Roman Legionary: The Deadliest and Most Fierce Soldier

Roman legionary is considered to be the most well-trained, disciplined and deadliest soldier ever produced in history.
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A historian once remarked, “It was upon the backs of the Roman Legions that modern Western civilization was born”, and he might well have been correct. Pulling together various traditions, civic, and political ideologies, Rome’s influence on Western civilization is indisputable, and its impact is perhaps best seen in the militaries of these modern nations. Today most modern militaries are modeled after Rome’s example, and making up the bulwark of ancient history’s mightiest armies was the fabled Legionnaire.

Ancient Europe was a terrifying place. Roman ingenuity had brought clean drinking water to cities dozens of miles away from rivers and lakes, and vast Roman libraries and universities added daily to man’s understanding of his world.

Rome’s massive economic and political power had carved out an empire that brought stability and safety to millions of people- yet at Rome’s borders, where the forests grew thickest and darkest, lurked hordes of barbarians, with an ever-hungry eye always turned towards Rome’s riches.

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Roman Legionaries one job was protecting the empire

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Roman legionary in a fight, by Hans Splinter, licensed under CC BY-ND 2.0

The job of safeguarding the empire fell upon the Legionnaire, and at its height Rome had thirty Legions made up of 6,000 fighting men each along with auxiliaries all dispatched along the length and breadth of Rome’s borders.

Despite the size of the Roman military though, the truth is that Roman units were often outnumbered in battle, seeing as the Legions couldn’t be everywhere at once. Famously, a single Roman Legion once faced off against a horde of 25,000 Germanic barbarians, and still achieved victory. The secret to Rome’s military success? The Roman Legionary.

How did they become Roman legionary?

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Young Roman legionary, by Hans Splinter, licensed under CC BY-ND 2.0

To be a Legionary one must be a Roman citizen, though non-Romans could also find a place in the Roman military. Non-citizens were often recruited, or conscripted into service as Auxiliaries, and could fill any role from light infantry to cavalry or even siege engineers.

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Roman citizens however would often volunteer for service, or in times of crisis, be drafted as Legionnaires. As the backbone of the Roman army, Legionnaires received the best equipment and the best training- but more importantly, required the greatest amount of loyalty to Rome, hence why only Romans could become one.

With a diet made up primarily of bread and vegetables, Romans were notoriously short, though Legionnaires had a height requirement of at least five and a half feet. The almost uniform lower stature of Roman citizens actually worked to their advantage in battle, as it ensured that their famous tortoise phalanx-like formations could remain tightly packed together and secure from penetration.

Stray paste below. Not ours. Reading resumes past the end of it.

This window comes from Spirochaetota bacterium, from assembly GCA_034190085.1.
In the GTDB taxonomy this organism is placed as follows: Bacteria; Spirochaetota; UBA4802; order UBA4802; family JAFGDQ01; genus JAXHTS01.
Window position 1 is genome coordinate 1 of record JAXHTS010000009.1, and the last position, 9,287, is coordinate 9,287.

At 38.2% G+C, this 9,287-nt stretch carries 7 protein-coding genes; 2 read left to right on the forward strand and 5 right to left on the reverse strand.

Roman military used strong formation in battle – testudo formation

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The Roman tortoise formation, by Neil Carey, licensed under CC BY-SA 2.0

In the testudo or tortoise formation, soldiers locked their shields together to form a wall that went from shin to eye-level and protected the formation on all sides. The soldiers in the center then raised their shields above their head and also interlocked them, thus protecting from arrows, sling stones, and javelins.

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The tortoise formation was said to be so effective and secure, that a chariot could be driven across the top of it. It’s easy to see then why a uniform height was preferable for Roman Legionnaires, as soldiers of varying heights would have created gaps in the formation, and made it vulnerable.

The real reason why Roman men wanted to become Roman legionary

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Roman legionaries in formation, by Hans Splinter, licensed under CC BY-ND 2.0

Military service was attractive to Roman men, as it ensured steady food and steady work. Every year Roman soldiers were paid the equivalent of a few hundred dollars in today’s money, though some of that money was taxed and used to maintain and purchase the soldier’s equipment as needed.

At the end of sixteen years of service, eventually increased to twenty five years of service, a Roman legionary could expect to receive a pension for his service, and even a plot of land of his own. As in any ancient society and even today, owning property was a huge financial safeguard, and helped ensure the financial security of the retired Legionary and his family.

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Non-citizen soldiers enlisted as auxiliaries would often receive about a third of the pay of a Roman citizen, but could also look forward to earning a pension at the end of his service. Property within the empire would also be awarded, as well as Roman citizenship which could be passed down to his children. This made service for non-Romans an extremely attractive option, as their rights and even financial opportunities as non-citizens were very few.